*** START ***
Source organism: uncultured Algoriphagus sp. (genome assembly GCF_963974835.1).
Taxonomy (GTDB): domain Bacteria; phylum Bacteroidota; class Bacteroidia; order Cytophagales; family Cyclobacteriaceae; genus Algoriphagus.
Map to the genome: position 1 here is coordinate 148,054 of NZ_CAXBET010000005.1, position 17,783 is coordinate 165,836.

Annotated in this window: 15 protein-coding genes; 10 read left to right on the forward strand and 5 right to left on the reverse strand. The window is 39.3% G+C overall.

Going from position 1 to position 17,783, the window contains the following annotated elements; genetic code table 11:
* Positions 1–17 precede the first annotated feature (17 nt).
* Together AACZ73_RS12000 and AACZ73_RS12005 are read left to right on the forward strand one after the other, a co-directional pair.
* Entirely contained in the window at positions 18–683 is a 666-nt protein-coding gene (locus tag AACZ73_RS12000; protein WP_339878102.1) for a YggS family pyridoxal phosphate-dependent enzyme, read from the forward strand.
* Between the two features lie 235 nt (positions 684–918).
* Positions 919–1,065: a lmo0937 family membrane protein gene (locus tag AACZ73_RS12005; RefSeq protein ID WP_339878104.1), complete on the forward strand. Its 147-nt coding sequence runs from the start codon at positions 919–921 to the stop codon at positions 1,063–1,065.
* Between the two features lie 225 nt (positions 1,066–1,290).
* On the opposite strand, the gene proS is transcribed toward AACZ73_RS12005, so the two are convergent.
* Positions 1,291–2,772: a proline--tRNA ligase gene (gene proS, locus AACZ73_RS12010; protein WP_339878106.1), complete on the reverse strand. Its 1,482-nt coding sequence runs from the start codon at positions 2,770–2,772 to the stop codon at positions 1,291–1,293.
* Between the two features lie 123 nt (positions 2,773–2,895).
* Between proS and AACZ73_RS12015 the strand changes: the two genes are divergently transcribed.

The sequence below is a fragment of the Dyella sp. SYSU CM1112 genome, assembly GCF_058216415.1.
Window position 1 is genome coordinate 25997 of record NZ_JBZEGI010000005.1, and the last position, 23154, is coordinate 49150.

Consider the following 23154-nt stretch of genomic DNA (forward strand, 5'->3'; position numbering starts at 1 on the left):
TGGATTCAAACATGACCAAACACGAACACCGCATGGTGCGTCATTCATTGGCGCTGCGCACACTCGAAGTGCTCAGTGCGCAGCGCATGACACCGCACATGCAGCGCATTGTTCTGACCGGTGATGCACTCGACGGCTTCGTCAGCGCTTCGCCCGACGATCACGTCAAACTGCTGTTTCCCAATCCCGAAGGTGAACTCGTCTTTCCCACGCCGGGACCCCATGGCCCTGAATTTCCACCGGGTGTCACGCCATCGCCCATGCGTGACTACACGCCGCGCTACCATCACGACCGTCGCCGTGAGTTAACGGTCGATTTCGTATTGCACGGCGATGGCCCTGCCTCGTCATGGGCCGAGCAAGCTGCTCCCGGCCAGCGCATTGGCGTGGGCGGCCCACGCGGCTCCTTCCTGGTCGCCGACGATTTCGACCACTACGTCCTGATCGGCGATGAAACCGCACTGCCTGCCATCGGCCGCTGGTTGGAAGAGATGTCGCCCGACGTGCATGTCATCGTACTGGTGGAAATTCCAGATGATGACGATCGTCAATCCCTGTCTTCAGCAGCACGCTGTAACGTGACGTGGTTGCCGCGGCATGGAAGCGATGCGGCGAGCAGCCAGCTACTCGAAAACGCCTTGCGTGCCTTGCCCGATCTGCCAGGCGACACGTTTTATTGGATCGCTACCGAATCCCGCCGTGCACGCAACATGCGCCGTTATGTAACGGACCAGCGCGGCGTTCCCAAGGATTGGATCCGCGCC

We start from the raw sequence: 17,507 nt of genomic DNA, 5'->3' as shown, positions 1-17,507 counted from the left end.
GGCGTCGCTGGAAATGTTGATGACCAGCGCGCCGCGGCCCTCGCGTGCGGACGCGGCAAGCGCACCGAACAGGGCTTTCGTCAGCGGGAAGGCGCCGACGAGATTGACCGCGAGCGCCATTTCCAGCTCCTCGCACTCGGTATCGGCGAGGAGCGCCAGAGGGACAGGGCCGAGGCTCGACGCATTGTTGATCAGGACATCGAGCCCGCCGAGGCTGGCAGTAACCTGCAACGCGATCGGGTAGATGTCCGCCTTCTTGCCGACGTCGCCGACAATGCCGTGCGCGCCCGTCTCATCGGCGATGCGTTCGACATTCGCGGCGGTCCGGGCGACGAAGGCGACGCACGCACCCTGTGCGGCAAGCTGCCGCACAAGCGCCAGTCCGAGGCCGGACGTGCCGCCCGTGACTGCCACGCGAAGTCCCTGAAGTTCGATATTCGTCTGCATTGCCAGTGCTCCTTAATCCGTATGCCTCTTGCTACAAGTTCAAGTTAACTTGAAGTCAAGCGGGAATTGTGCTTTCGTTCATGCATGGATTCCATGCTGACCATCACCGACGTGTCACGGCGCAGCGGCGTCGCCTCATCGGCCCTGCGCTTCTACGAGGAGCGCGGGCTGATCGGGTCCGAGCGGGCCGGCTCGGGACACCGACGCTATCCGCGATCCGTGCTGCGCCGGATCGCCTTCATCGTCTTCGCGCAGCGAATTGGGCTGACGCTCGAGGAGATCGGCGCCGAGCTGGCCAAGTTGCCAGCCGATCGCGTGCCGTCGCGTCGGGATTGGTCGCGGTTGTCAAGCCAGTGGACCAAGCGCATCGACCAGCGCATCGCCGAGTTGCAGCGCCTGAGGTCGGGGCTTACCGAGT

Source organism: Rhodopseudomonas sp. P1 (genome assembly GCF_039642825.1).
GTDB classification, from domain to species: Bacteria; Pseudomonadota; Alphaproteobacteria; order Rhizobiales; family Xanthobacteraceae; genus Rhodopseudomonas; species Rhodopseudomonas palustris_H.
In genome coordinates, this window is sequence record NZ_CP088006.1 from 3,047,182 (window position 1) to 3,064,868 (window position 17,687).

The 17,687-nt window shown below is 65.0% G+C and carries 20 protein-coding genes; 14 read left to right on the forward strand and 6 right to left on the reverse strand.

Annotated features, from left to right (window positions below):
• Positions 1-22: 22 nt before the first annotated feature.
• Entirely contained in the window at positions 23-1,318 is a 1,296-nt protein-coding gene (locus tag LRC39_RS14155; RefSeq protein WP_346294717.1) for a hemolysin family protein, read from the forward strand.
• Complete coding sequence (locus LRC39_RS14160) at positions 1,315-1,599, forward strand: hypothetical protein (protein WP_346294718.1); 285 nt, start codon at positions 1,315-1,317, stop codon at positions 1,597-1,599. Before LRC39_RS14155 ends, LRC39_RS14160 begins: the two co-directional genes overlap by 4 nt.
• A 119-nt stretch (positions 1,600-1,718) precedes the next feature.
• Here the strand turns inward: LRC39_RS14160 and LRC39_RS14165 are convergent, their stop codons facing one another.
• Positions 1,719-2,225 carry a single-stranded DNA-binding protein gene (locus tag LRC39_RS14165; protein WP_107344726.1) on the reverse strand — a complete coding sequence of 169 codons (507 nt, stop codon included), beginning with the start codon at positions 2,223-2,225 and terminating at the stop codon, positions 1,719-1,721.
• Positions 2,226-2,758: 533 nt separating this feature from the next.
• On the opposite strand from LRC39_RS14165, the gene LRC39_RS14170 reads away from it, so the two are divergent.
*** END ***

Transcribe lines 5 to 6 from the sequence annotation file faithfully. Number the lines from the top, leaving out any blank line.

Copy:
Going from position 1 to position 17,783, the window contains the following annotated elements; genetic code table 11:
* Positions 1–17 precede the first annotated feature (17 nt).